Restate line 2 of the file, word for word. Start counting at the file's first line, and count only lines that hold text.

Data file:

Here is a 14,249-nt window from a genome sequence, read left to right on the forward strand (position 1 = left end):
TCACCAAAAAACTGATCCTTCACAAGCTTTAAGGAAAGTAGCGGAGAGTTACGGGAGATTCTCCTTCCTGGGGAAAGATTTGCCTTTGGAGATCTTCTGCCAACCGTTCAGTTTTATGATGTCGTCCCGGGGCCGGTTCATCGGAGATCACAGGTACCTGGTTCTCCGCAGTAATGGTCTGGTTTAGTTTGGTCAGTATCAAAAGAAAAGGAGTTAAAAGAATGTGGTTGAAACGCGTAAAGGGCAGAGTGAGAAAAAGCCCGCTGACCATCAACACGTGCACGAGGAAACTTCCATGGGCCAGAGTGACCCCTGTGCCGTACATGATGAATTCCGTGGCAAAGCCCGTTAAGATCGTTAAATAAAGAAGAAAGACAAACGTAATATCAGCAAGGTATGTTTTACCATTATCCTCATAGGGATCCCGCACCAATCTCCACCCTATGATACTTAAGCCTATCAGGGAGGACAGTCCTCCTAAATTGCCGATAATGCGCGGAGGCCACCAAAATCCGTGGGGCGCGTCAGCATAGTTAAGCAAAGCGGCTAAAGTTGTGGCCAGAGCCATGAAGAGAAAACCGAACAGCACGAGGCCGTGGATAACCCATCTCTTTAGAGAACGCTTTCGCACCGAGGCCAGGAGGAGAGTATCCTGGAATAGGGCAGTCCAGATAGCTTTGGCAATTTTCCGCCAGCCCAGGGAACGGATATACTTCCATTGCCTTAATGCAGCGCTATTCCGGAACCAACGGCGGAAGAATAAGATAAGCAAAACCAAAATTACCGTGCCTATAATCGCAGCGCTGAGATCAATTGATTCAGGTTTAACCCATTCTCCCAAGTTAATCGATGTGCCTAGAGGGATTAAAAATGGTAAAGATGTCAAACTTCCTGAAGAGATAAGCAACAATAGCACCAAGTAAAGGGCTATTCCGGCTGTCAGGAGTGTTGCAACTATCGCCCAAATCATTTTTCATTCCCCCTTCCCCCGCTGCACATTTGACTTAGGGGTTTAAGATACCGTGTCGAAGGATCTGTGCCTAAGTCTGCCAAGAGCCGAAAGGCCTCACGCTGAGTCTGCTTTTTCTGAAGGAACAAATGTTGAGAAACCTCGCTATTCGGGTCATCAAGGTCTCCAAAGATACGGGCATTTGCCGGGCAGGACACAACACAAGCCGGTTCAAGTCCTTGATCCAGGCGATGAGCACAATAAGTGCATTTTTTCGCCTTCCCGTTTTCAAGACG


TCACCAAAAAACTGATCCTTCACAAGCTTTAAGGAAAGTAGCGGAGAGTTACGGGAGATTCTCCTTCCTGGGGAAAGATTTGCCTTTGGAGATCTTCTGCCAACCGTTCAGTTTTATGATGTCGTCCCGGGGCCGGTTCATCGGAGATCACAGGTACCTGGTTCTCCGCAGTAATGGTCTGGTTTAGTTTGGTCAGTATCAAAAGAAAAGGAGTTAAAAGAATGTGGTTGAAACGCGTAAAGGGCAGAGTGAGAAAAAGCCCGCTGACCATCAACACGTGCACGAGGAAACTTCCATGGGCCAGAGTGACCCCTGTGCCGTACATGATGAATTCCGTGGCAAAGCCCGTTAAGATCGTTAAATAAAGAAGAAAGACAAACGTAATATCAGCAAGGTATGTTTTACCATTATCCTCATAGGGATCCCGCACCAATCTCCACCCTATGATACTTAAGCCTATCAGGGAGGACAGTCCTCCTAAATTGCCGATAATGCGCGGAGGCCACCAAAATCCGTGGGGCGCGTCAGCATAGTTAAGCAAAGCGGCTAAAGTTGTGGCCAGAGCCATGAAGAGAAAACCGAACAGCACGAGGCCGTGGATAACCCATCTCTTTAGAGAACGCTTTCGCACCGAGGCCAGGAGGAGAGTATCCTGGAATAGGGCAGTCCAGATAGCTTTGGCAATTTTCCGCCAGCCCAGGGAACGGATATACTTCCATTGCCTTAATGCAGCGCTATTCCGGAACCAACGGCGGAAGAATAAGATAAGCAAAACCAAAATTACCGTGCCTATAATCGCAGCGCTGAGATCAATTGATTCAGGTTTAACCCATTCTCCCAAGTTAATCGATGTGCCTAGAGGGATTAAAAATGGTAAAGATGTCAAACTTCCTGAAGAGATAAGCAACAATAGCACCAAGTAAAGGGCTATTCCGGCTGTCAGGAGTGTTGCAACTATCGCCCAAATCATTTTTCATTCCCCCTTCCCCCGCTGCACATTTGACTTAGGGGTTTAAGATACCGTGTCGAAGGATCTGTGCCTAAGTCTGCCAAGAGCCGAAAGGCCTCACGCTGAGTCTGCTTTTTCTGAAGGAACAAATGTTGAGAAACCTCGCTATTCGGGTCATCAAGGTCTCCAAAGATACGGGCATTTGCCGGGCAGGACACAACACAAGCCGGTTCAAGTCCTTGATCCAGGCGATGAGCACAATAAGTGCATTTTTTCGCCTTCCCGTTTTCAAGACG